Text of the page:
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Prince, Jean-Baptiste le A Scene from Russian Life oil painting


A Scene from Russian Life
Painting ID::  19948
Prince, Jean-Baptiste le
A Scene from Russian Life
1764 Oil on canvas The Hermitage, St. Petersburg.

   
   
     

Prince, Jean-Baptiste le At the Palmist's oil painting


At the Palmist's
Painting ID::  19949
Prince, Jean-Baptiste le
At the Palmist's
1775 Oil on canvas The Hermitage, St. Petersburg.

   
   
     

Prince, Jean-Baptiste le Playing Ball oil painting


Playing Ball
Painting ID::  19950
Prince, Jean-Baptiste le
Playing Ball
Oil on canvas The Hermitage, St. Petersburg.

   
   
     

Prince, Jean-Baptiste le At the Palmist's oil painting


At the Palmist's
Painting ID::  29262
Prince, Jean-Baptiste le
At the Palmist's
mk65 ca.1775 Oil on canvas 31x26"

   
   
     

Prince, Jean-Baptiste le Playing Ball oil painting


Playing Ball
Painting ID::  29359
Prince, Jean-Baptiste le
Playing Ball
mk65 Oil on canvas 13x16"

   
   
     

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     Prince, Jean-Baptiste le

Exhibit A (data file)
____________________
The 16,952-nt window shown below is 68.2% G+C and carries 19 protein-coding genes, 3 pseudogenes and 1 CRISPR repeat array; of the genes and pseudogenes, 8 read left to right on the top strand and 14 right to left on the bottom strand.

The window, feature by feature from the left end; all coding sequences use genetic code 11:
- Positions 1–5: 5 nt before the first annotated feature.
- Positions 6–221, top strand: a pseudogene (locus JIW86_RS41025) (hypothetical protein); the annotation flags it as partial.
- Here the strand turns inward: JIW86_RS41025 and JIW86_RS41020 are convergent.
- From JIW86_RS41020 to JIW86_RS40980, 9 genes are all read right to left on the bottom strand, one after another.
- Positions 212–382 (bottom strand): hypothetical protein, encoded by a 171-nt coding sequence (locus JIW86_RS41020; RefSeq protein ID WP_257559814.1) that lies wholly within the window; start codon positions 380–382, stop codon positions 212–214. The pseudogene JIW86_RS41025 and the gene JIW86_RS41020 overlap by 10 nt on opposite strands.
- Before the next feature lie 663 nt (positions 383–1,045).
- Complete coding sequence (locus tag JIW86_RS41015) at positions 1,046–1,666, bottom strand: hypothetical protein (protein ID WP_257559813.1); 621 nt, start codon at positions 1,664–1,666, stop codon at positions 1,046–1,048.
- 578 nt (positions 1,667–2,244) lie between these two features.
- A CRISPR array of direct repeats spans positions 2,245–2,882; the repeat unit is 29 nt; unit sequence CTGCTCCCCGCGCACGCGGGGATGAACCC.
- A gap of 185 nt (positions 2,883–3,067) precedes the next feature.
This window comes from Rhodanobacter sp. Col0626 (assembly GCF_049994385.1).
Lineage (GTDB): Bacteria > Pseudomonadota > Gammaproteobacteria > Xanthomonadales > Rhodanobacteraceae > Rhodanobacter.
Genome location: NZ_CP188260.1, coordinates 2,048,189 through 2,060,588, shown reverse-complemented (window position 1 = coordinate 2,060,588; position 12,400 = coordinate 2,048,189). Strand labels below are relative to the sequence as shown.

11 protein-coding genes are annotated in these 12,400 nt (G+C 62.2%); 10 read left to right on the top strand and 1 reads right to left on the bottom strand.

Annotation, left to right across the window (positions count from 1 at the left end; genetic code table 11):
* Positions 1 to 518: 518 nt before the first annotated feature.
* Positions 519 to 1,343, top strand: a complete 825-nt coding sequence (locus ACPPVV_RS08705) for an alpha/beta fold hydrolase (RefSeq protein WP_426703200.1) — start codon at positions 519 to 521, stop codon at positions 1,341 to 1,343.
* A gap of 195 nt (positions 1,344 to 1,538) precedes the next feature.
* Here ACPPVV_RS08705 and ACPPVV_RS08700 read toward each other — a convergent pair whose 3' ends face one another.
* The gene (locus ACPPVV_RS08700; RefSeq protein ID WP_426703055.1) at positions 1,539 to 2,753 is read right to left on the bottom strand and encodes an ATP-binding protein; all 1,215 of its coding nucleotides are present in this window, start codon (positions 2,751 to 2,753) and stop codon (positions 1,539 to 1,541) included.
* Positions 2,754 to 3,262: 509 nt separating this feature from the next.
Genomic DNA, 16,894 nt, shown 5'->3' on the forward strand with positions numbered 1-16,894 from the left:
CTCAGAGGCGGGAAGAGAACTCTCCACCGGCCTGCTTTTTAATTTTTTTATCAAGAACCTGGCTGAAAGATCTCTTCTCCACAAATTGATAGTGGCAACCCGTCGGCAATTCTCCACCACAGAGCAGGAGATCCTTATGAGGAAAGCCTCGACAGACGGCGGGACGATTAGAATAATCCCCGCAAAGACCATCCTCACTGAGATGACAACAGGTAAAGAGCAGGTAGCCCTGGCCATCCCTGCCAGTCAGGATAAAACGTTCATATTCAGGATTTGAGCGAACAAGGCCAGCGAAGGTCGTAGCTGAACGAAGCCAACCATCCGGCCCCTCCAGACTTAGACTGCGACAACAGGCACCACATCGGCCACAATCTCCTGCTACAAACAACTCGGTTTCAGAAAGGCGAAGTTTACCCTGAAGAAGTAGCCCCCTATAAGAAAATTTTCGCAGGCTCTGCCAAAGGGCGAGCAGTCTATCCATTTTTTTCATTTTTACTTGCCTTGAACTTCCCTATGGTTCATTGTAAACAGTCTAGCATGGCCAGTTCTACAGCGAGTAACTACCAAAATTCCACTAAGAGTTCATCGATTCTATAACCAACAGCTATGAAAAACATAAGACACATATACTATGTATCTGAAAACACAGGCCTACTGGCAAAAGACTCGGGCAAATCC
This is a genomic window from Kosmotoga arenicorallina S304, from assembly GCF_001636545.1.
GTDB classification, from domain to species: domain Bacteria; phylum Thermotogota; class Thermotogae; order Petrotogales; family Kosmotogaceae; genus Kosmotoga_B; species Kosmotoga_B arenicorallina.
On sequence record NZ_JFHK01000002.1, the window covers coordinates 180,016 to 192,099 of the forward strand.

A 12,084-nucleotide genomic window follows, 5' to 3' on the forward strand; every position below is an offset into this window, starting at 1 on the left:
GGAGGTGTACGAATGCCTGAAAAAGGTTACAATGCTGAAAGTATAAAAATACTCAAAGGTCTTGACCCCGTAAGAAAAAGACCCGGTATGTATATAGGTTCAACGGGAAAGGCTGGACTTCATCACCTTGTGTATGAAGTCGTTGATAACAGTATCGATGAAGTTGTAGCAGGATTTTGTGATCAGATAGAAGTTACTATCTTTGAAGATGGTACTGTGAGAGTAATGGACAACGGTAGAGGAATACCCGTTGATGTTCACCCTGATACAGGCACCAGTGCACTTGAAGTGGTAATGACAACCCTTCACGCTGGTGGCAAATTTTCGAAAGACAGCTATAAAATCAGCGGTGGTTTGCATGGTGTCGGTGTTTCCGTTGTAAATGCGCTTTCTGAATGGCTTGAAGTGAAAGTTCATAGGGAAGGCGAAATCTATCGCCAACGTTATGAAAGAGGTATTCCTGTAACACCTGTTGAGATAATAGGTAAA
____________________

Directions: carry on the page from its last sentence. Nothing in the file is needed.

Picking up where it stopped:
French Painter, 1734-1781 was an important French etcher and painter. Le Prince first studied painting techniques in his native Metz. He then travelled to Paris around 1750 and became a leading student of the great painter, Francois Boucher (1703-1770). Le Prince's early paintings in both theme and style are comparable to his master's rococo techniques. In 1758 Le Prince journeyed to Russia to work for Catherine the Great at the Imperial Palace, St. Petersburg. He remained in Russia for five years and also travelled extensively throughout Finland, Lithuania and even Siberia. When Le Prince returned to Paris in December, 1763, he brought with him an extensive collection of drawings which he employed as the basis for a number of fine paintings and etchings. J. B. Le Prince was elected a full member of the Academie de peinture et de sculpture in 1765. Le Prince's graphic art of Russia and its peoples is significant in that he based his compositions entirely upon his own designs, lending a much more realistic portrayal to his views than other eighteenth century contemporaries. He is also credited with being the first artist (in 1768) to introduce aquatint into his etched and engraved plates. He may even have been the inventor of aquatint, the tonal graphic art that would later be so skillfully used by such masters as Goya,

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     | Pieter Gallis | Orazio Borgianni | Maria Quiteria |


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